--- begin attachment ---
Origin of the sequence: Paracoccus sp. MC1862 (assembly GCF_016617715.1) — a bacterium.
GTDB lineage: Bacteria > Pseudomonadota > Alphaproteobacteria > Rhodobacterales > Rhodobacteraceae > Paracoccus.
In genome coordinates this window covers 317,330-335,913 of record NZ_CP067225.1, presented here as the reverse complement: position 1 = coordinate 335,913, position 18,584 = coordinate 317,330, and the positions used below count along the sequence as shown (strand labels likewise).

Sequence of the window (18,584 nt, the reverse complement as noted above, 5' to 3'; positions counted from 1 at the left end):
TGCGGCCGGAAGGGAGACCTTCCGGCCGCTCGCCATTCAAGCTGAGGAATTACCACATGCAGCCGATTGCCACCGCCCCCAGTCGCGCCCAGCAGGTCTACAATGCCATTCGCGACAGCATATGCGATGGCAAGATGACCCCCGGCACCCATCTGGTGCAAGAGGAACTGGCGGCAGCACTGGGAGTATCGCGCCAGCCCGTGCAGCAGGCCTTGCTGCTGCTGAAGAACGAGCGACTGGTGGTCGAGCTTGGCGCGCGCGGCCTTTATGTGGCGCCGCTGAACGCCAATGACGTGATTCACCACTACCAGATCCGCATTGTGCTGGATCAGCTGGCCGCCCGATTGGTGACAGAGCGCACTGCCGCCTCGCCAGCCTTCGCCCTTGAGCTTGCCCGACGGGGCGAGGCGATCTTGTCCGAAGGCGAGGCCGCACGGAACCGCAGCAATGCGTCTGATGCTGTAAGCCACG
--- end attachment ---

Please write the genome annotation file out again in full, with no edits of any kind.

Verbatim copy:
Origin of the sequence: Paracoccus sp. MC1862 (assembly GCF_016617715.1) — a bacterium.
GTDB lineage: Bacteria > Pseudomonadota > Alphaproteobacteria > Rhodobacterales > Rhodobacteraceae > Paracoccus.
In genome coordinates this window covers 317,330-335,913 of record NZ_CP067225.1, presented here as the reverse complement: position 1 = coordinate 335,913, position 18,584 = coordinate 317,330, and the positions used below count along the sequence as shown (strand labels likewise).

Sequence of the window (18,584 nt, the reverse complement as noted above, 5' to 3'; positions counted from 1 at the left end):
TGCGGCCGGAAGGGAGACCTTCCGGCCGCTCGCCATTCAAGCTGAGGAATTACCACATGCAGCCGATTGCCACCGCCCCCAGTCGCGCCCAGCAGGTCTACAATGCCATTCGCGACAGCATATGCGATGGCAAGATGACCCCCGGCACCCATCTGGTGCAAGAGGAACTGGCGGCAGCACTGGGAGTATCGCGCCAGCCCGTGCAGCAGGCCTTGCTGCTGCTGAAGAACGAGCGACTGGTGGTCGAGCTTGGCGCGCGCGGCCTTTATGTGGCGCCGCTGAACGCCAATGACGTGATTCACCACTACCAGATCCGCATTGTGCTGGATCAGCTGGCCGCCCGATTGGTGACAGAGCGCACTGCCGCCTCGCCAGCCTTCGCCCTTGAGCTTGCCCGACGGGGCGAGGCGATCTTGTCCGAAGGCGAGGCCGCACGGAACCGCAGCAATGCGTCTGATGCTGTAAGCCACG